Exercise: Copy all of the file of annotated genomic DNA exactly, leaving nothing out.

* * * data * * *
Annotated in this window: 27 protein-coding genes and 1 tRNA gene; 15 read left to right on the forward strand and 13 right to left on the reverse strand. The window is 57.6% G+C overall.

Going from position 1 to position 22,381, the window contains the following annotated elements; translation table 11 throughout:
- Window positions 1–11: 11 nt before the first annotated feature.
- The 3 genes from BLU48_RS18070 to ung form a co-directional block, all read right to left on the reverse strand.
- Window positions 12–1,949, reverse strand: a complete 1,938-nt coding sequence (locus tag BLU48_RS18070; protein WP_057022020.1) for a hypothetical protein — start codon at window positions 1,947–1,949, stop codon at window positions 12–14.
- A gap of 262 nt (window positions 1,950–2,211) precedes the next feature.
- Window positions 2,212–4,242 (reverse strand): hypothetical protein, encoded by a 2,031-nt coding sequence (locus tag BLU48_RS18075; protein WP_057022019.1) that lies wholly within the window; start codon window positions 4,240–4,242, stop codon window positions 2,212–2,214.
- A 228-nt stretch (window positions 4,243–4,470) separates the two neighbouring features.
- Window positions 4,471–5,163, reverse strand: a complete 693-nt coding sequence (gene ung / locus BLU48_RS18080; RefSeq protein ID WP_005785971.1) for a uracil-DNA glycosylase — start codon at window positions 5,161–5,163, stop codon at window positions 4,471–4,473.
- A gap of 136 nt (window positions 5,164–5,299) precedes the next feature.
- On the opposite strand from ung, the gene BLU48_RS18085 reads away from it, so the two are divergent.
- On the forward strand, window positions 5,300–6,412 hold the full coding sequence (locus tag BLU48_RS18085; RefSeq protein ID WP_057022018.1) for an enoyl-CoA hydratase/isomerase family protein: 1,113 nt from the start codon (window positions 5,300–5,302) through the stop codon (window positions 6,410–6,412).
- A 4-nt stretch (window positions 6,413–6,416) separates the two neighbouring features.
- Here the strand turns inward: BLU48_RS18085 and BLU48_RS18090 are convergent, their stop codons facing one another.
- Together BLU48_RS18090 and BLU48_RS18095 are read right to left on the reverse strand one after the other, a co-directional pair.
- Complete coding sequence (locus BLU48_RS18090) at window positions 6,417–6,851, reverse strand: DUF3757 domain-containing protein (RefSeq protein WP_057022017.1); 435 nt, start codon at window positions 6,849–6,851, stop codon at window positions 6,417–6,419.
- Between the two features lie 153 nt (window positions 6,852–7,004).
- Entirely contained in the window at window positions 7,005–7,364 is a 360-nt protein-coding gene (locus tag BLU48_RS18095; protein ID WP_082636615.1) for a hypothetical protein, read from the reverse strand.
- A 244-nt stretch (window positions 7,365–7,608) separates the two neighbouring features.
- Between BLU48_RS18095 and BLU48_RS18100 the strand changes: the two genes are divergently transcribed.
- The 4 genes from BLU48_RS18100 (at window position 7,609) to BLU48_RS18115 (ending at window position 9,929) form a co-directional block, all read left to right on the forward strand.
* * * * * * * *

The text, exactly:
Annotated in this window: 27 protein-coding genes and 1 tRNA gene; 15 read left to right on the forward strand and 13 right to left on the reverse strand. The window is 57.6% G+C overall.

Going from position 1 to position 22,381, the window contains the following annotated elements; translation table 11 throughout:
- Window positions 1–11: 11 nt before the first annotated feature.
- The 3 genes from BLU48_RS18070 to ung form a co-directional block, all read right to left on the reverse strand.
- Window positions 12–1,949, reverse strand: a complete 1,938-nt coding sequence (locus tag BLU48_RS18070; protein WP_057022020.1) for a hypothetical protein — start codon at window positions 1,947–1,949, stop codon at window positions 12–14.
- A gap of 262 nt (window positions 1,950–2,211) precedes the next feature.
- Window positions 2,212–4,242 (reverse strand): hypothetical protein, encoded by a 2,031-nt coding sequence (locus tag BLU48_RS18075; protein WP_057022019.1) that lies wholly within the window; start codon window positions 4,240–4,242, stop codon window positions 2,212–2,214.
- A 228-nt stretch (window positions 4,243–4,470) separates the two neighbouring features.
- Window positions 4,471–5,163, reverse strand: a complete 693-nt coding sequence (gene ung / locus BLU48_RS18080; RefSeq protein ID WP_005785971.1) for a uracil-DNA glycosylase — start codon at window positions 5,161–5,163, stop codon at window positions 4,471–4,473.
- A gap of 136 nt (window positions 5,164–5,299) precedes the next feature.
- On the opposite strand from ung, the gene BLU48_RS18085 reads away from it, so the two are divergent.
- On the forward strand, window positions 5,300–6,412 hold the full coding sequence (locus tag BLU48_RS18085; RefSeq protein ID WP_057022018.1) for an enoyl-CoA hydratase/isomerase family protein: 1,113 nt from the start codon (window positions 5,300–5,302) through the stop codon (window positions 6,410–6,412).
- A 4-nt stretch (window positions 6,413–6,416) separates the two neighbouring features.
- Here the strand turns inward: BLU48_RS18085 and BLU48_RS18090 are convergent, their stop codons facing one another.
- Together BLU48_RS18090 and BLU48_RS18095 are read right to left on the reverse strand one after the other, a co-directional pair.
- Complete coding sequence (locus BLU48_RS18090) at window positions 6,417–6,851, reverse strand: DUF3757 domain-containing protein (RefSeq protein WP_057022017.1); 435 nt, start codon at window positions 6,849–6,851, stop codon at window positions 6,417–6,419.
- Between the two features lie 153 nt (window positions 6,852–7,004).
- Entirely contained in the window at window positions 7,005–7,364 is a 360-nt protein-coding gene (locus tag BLU48_RS18095; protein ID WP_082636615.1) for a hypothetical protein, read from the reverse strand.
- A 244-nt stretch (window positions 7,365–7,608) separates the two neighbouring features.
- Between BLU48_RS18095 and BLU48_RS18100 the strand changes: the two genes are divergently transcribed.
- The 4 genes from BLU48_RS18100 (at window position 7,609) to BLU48_RS18115 (ending at window position 9,929) form a co-directional block, all read left to right on the forward strand.